NHL commissioner Gary Bettman met with media ahead of Game 1 of the Stanley Cup Final between Tampa Bay and Montreal to answer an assortment of questions about the NHL.
Among several topics were questions about the league's officiating. Much has been made regarding the difference in the way referees call playoff games as opposed to regular-season games, including the amount of calls officials let go in the playoffs that breed a more physical play style.
Bettman addressed this issue directly and couldn't have spoken more highly of NHL referees.
"It seems every season, it's a playoff ritual for me to address some aspect of officiating," Bettman said. "Let's be clear. Our officials are not only the best hockey officials in the world, they're the best officials in any sport."
The playoffs have always been inherently more physical than the regular season. There are more hits, collisions into the boards and hectic play close to the net as you go later in the season.
Similar to fans across every major sport in the world, referees are under constant scrutiny for their misses. To Bettman, NHL refs have the hardest task and are still the best at what they do.
"Our officials have the hardest game to officiate, but no sport comes close to managing the speed and split-second reaction time required to make or not make hundreds of calls in real-time," Bettman said. "Yes, our officials miss calls. Not as many as some suggest, but they occasionally miss calls just as coaches and players make mistakes."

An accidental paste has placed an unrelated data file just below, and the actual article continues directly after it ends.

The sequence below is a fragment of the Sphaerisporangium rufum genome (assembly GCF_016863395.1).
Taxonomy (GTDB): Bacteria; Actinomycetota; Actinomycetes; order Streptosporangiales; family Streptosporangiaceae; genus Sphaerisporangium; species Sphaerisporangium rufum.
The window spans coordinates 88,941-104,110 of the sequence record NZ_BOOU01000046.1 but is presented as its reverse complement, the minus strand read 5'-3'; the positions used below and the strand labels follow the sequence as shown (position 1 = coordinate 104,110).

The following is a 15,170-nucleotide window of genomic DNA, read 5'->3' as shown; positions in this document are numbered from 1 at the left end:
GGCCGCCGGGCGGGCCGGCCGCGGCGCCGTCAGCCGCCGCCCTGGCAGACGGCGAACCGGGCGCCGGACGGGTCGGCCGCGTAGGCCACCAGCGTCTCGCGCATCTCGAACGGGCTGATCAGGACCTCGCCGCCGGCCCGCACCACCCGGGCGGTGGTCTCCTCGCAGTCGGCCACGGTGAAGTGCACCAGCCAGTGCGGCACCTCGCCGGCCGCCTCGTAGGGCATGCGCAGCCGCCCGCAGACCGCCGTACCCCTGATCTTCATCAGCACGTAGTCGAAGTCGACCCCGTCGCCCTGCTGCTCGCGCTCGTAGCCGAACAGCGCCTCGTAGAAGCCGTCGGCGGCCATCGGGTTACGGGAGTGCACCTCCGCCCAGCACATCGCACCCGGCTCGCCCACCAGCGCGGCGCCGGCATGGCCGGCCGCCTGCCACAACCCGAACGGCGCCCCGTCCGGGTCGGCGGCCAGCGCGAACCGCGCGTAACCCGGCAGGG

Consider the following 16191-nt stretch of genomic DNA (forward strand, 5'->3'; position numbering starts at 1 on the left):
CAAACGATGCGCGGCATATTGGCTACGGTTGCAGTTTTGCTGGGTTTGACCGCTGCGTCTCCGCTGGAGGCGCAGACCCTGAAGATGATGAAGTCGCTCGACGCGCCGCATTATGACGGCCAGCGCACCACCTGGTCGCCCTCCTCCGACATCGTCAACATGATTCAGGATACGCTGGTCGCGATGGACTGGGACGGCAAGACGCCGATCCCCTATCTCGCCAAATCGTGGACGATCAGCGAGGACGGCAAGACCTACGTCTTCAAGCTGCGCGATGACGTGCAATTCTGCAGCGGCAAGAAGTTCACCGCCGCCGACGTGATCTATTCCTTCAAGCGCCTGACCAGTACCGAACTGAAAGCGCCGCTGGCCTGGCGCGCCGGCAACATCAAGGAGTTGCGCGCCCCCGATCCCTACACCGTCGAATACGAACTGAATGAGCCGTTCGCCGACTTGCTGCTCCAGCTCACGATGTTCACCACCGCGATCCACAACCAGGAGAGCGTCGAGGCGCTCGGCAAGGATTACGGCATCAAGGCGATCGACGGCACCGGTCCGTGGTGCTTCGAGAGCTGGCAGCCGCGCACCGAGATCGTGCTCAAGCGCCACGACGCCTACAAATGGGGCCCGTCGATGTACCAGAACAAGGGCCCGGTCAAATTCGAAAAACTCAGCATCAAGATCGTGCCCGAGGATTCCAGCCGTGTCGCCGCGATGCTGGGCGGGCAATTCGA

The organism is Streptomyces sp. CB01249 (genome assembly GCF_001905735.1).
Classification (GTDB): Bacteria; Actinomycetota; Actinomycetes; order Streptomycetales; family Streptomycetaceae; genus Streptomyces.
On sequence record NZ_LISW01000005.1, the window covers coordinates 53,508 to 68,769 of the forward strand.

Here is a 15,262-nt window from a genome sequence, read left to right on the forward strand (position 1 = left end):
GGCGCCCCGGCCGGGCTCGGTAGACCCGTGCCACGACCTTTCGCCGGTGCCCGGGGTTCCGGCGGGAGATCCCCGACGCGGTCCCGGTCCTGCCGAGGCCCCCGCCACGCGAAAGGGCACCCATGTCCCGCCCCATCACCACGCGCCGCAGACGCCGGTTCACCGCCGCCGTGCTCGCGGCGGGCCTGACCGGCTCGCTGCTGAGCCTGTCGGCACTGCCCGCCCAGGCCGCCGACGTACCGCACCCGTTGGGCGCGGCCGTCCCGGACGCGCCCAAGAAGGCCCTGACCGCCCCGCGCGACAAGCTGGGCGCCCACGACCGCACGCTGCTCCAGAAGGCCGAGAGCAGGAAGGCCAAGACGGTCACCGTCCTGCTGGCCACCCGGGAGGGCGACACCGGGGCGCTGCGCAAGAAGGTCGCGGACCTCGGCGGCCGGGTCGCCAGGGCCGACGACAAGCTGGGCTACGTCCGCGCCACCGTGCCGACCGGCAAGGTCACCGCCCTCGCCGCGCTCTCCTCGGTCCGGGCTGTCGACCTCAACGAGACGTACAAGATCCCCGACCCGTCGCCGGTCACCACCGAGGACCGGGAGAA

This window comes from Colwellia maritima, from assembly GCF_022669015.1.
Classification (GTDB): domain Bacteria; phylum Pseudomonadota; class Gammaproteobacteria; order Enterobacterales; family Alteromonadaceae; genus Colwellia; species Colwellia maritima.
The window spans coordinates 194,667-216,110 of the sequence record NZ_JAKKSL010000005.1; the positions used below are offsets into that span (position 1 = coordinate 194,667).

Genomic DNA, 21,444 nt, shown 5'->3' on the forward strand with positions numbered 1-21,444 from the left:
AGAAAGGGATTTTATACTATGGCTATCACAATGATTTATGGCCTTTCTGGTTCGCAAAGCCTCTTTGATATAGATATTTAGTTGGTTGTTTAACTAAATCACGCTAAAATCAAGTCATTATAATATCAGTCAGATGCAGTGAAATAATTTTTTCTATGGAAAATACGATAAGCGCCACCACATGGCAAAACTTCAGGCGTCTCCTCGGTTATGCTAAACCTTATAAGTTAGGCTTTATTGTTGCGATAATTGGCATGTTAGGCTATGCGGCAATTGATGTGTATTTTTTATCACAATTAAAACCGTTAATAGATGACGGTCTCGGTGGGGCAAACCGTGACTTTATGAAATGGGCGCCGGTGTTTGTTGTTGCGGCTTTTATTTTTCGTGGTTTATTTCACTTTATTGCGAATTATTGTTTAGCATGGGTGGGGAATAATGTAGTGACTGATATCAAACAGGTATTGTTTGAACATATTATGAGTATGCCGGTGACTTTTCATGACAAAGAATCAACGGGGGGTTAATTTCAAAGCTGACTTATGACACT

Connor McDavid not drawing a single penalty in a first-round sweep at the hands of the Jets and referees missing a too-many-men call in Game 2 of Islanders vs. Lightning highlighted these controversial playoffs for NHL officials. Bettman isn't happy about any missed call, but he noted that they come hand-in-hand with the human error aspect of the game.
"We don't like it when it happens, in fact, we hate it," Bettman said. "But it's the nature of the human element in calling our game. Even with the human element, we have been and will continue to be at the forefront of adding technology to assist in their efforts."